U.S. taxpayers have missed out on tens of billions of dollars in revenue from offshore federal leases due to a decades-old law on royalty payment exemptions and due to faulty methods of determining minimum acceptable bids, a government report showed.
The Government Accountability Office study released Oct. 24 found nearly $20 billion in offshore oil and gas revenues has been lost since the signing of the Deepwater Royalty Relief Act of 1995, which was enacted to encourage drilling of leases in the Gulf of Mexico. At the time, oil companies were offered a temporary break from paying royalties on oil produced from leases that were uneconomical at crude oil prices below a certain threshold, but the temporary reprieve was made permanent when the industry won a suit claiming that the law was written to guarantee royalty reductions regardless of the price of oil.
"[The result is an approximate] $18 billion in foregone royalty payments between 2000 and 2018, a number that will continue to rise," U.S. Reps. Raúl M. Grijalva, D-Ariz., and Alan S. Lowenthal, D-Calif., said in a joint statement. Grijalva is the chair of the subcommittee on Energy and Mineral Resources.
The GAO also found the method for determining minimum acceptable bids for offshore oil and gas leases does not ensure a fair return, which has cost U.S. taxpayers another $1 billion or more since 2000.
The Bureau of Ocean Energy Management, or BOEM, evaluates the adequacy of lease bids using an economic and geologic model to guarantee they represent at least fair market value for underlying resources. However the GAO said the depreciation rate the BOEM uses when evaluating offshore oil and gas resources is unreasonably high, and it often lowers its own threshold in reaction to industry bids. GAO found these policies resulted in the loss of more than $1 billion of taxpayer revenue between 2000 and 2018.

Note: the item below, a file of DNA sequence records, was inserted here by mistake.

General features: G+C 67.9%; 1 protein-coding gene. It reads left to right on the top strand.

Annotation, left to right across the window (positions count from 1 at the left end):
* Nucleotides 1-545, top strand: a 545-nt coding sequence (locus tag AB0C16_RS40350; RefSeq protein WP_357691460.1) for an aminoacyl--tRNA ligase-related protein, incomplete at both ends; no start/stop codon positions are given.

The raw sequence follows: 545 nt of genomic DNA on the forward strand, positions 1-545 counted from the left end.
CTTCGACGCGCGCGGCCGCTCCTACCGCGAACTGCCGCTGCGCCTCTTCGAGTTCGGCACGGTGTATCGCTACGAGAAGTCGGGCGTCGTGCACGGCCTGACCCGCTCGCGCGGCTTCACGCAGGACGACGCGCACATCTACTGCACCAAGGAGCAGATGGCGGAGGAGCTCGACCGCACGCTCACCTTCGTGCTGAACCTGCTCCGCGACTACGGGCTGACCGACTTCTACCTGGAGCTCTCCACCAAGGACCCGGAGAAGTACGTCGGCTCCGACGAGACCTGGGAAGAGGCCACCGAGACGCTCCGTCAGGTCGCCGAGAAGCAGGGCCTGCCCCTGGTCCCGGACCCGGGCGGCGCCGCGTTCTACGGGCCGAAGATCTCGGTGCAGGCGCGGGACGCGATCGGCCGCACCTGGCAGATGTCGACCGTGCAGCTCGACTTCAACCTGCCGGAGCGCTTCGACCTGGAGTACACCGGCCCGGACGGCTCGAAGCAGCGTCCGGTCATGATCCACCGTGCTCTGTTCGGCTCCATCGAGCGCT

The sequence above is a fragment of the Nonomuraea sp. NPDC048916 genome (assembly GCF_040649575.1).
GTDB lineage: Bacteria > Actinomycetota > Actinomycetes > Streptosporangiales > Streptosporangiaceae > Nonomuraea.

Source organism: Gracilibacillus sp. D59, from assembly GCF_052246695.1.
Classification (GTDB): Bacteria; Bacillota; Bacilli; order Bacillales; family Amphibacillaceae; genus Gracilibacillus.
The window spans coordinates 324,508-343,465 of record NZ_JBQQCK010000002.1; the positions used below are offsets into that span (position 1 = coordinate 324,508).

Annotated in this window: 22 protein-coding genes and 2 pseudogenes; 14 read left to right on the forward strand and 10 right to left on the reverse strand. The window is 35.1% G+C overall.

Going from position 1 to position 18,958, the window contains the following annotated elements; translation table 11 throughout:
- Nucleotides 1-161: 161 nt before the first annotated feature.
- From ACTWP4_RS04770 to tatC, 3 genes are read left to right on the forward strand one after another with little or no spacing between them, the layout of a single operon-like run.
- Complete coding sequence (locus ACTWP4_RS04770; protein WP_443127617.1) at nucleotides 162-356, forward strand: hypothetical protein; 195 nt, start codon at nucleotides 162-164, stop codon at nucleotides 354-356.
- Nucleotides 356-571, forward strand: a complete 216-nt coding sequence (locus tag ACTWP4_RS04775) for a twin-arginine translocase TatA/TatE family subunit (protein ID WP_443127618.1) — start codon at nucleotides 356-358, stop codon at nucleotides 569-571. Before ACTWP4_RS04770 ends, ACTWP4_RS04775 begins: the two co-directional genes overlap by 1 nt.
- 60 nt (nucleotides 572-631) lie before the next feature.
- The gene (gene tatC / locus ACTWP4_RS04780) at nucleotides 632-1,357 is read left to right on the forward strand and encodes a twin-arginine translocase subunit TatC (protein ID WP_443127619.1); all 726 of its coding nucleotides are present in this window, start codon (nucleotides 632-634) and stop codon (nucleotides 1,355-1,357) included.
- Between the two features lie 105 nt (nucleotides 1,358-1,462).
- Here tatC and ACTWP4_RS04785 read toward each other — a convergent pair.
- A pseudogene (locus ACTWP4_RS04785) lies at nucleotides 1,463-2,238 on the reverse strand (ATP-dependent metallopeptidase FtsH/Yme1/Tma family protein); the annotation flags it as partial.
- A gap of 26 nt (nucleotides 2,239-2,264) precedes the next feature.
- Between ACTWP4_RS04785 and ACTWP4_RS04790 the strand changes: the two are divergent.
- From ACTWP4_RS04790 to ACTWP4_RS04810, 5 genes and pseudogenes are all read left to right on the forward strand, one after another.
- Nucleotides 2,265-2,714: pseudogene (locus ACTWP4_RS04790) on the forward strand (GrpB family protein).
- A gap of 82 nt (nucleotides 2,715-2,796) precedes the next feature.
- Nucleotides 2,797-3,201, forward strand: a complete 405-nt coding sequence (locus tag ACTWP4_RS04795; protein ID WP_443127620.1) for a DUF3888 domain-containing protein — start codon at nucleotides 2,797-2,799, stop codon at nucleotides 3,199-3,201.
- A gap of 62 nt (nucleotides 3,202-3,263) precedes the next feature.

"This is not a fair or free market," Grijalva said. "Our laws and standards need to reflect the fact that public resources are there for the benefit of the public."
Lowenthal said many of the unfair practices can be addressed through the improvement of the Interior Department's policies and practices, including updating the current royalty structure and the bid valuation process to ensure the government provides a fair return to the public for the use of public lands and waters.
Production of oil and natural gas from leases on federal waters accounts for more than 50% of the oil and gas production on federal lands and waters. From 2006 through 2018, the U.S. government collected almost $90 billion in revenue from the management of offshore oil and gas resources generated primarily through upfront cash payments, or bonus bids, for leasing rights to explore, develop and sell oil and gas resources, and royalty payments as a percent of the value of oil and gas produced.